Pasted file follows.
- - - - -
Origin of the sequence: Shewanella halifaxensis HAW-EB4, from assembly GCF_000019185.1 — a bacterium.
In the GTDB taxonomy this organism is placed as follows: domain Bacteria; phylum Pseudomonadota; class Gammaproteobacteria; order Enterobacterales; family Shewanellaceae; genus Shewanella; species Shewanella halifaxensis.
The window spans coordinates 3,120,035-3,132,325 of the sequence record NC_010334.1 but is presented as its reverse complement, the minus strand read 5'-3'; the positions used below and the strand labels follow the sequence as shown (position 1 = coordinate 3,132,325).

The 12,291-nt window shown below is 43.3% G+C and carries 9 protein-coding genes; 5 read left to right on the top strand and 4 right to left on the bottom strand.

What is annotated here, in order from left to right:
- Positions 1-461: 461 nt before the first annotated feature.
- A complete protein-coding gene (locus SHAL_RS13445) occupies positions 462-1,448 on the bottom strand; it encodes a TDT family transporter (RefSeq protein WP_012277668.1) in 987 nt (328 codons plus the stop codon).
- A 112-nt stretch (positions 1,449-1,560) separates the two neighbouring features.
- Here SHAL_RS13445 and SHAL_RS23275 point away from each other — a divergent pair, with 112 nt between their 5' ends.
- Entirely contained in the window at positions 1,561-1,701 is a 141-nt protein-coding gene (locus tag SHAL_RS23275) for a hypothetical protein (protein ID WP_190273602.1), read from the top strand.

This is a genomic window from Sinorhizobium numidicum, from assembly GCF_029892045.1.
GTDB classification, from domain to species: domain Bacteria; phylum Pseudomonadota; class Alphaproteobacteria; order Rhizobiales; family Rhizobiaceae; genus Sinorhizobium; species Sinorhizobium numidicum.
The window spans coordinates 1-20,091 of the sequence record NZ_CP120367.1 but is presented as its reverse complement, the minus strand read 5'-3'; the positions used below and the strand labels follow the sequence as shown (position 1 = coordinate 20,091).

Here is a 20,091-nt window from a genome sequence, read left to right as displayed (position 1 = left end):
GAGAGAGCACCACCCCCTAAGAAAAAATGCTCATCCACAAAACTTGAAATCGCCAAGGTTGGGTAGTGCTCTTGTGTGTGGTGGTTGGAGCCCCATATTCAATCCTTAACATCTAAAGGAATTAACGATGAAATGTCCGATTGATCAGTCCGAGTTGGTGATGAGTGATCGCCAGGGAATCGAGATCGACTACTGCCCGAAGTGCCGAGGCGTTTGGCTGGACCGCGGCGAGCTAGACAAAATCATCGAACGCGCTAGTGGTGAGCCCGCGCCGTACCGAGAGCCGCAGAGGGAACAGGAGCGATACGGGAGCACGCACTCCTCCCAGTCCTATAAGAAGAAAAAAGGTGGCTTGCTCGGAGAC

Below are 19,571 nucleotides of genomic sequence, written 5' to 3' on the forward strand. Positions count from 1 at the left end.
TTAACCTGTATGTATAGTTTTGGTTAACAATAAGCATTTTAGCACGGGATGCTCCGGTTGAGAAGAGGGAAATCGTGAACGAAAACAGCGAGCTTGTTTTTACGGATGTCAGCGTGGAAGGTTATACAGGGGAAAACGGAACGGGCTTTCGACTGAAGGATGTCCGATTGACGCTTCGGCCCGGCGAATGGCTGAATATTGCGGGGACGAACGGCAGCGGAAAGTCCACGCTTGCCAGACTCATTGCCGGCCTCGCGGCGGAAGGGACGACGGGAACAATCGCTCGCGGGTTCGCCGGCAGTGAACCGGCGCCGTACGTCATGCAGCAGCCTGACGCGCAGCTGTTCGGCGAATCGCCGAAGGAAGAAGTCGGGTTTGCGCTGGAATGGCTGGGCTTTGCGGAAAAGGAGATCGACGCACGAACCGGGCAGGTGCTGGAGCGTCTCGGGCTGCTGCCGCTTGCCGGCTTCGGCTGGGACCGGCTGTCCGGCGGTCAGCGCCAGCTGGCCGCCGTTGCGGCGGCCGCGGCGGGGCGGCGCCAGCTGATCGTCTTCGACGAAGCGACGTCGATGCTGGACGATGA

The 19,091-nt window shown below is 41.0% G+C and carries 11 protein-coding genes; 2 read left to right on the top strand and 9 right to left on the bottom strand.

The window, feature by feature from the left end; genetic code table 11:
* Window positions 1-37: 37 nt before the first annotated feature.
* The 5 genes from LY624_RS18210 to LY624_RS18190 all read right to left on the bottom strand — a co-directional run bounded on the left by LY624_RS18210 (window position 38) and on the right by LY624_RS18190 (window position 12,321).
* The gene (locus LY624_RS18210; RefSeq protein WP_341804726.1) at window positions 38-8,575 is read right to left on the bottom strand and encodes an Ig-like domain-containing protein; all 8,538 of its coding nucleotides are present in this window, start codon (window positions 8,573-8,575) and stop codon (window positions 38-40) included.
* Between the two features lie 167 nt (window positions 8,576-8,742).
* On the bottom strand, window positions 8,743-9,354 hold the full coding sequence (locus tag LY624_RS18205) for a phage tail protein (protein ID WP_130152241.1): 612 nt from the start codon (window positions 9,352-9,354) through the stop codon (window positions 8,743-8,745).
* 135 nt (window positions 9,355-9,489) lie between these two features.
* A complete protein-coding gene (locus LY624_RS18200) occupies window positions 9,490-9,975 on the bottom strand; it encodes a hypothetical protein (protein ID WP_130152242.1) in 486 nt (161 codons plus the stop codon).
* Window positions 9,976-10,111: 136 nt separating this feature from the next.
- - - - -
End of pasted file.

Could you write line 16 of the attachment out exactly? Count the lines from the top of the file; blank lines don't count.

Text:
Below are 19,571 nucleotides of genomic sequence, written 5' to 3' on the forward strand. Positions count from 1 at the left end.